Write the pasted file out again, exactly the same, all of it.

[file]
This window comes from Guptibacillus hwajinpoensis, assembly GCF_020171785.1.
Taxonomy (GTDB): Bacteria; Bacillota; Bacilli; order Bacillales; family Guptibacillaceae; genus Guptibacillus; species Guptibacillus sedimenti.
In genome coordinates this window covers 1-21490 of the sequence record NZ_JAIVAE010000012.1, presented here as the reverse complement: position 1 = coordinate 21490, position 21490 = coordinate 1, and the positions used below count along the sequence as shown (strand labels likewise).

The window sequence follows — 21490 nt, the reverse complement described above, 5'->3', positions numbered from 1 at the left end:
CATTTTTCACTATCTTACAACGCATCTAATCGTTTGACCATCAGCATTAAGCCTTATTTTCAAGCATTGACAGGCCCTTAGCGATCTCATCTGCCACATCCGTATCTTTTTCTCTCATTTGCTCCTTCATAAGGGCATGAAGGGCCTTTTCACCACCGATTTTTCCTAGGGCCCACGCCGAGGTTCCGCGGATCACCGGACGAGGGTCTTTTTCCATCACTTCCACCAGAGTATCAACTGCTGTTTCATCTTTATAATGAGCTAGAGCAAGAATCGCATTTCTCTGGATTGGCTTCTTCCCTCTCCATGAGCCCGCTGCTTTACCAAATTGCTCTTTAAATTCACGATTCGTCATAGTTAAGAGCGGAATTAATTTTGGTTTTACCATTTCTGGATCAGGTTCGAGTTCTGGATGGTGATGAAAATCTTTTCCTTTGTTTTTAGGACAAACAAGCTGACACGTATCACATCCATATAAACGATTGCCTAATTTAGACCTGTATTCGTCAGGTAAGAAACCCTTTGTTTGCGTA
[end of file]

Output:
This window comes from Guptibacillus hwajinpoensis, assembly GCF_020171785.1.
Taxonomy (GTDB): Bacteria; Bacillota; Bacilli; order Bacillales; family Guptibacillaceae; genus Guptibacillus; species Guptibacillus sedimenti.
In genome coordinates this window covers 1-21490 of the sequence record NZ_JAIVAE010000012.1, presented here as the reverse complement: position 1 = coordinate 21490, position 21490 = coordinate 1, and the positions used below count along the sequence as shown (strand labels likewise).

The window sequence follows — 21490 nt, the reverse complement described above, 5'->3', positions numbered from 1 at the left end:
CATTTTTCACTATCTTACAACGCATCTAATCGTTTGACCATCAGCATTAAGCCTTATTTTCAAGCATTGACAGGCCCTTAGCGATCTCATCTGCCACATCCGTATCTTTTTCTCTCATTTGCTCCTTCATAAGGGCATGAAGGGCCTTTTCACCACCGATTTTTCCTAGGGCCCACGCCGAGGTTCCGCGGATCACCGGACGAGGGTCTTTTTCCATCACTTCCACCAGAGTATCAACTGCTGTTTCATCTTTATAATGAGCTAGAGCAAGAATCGCATTTCTCTGGATTGGCTTCTTCCCTCTCCATGAGCCCGCTGCTTTACCAAATTGCTCTTTAAATTCACGATTCGTCATAGTTAAGAGCGGAATTAATTTTGGTTTTACCATTTCTGGATCAGGTTCGAGTTCTGGATGGTGATGAAAATCTTTTCCTTTGTTTTTAGGACAAACAAGCTGACACGTATCACATCCATATAAACGATTGCCTAATTTAGACCTGTATTCGTCAGGTAAGAAACCCTTTGTTTGCGTA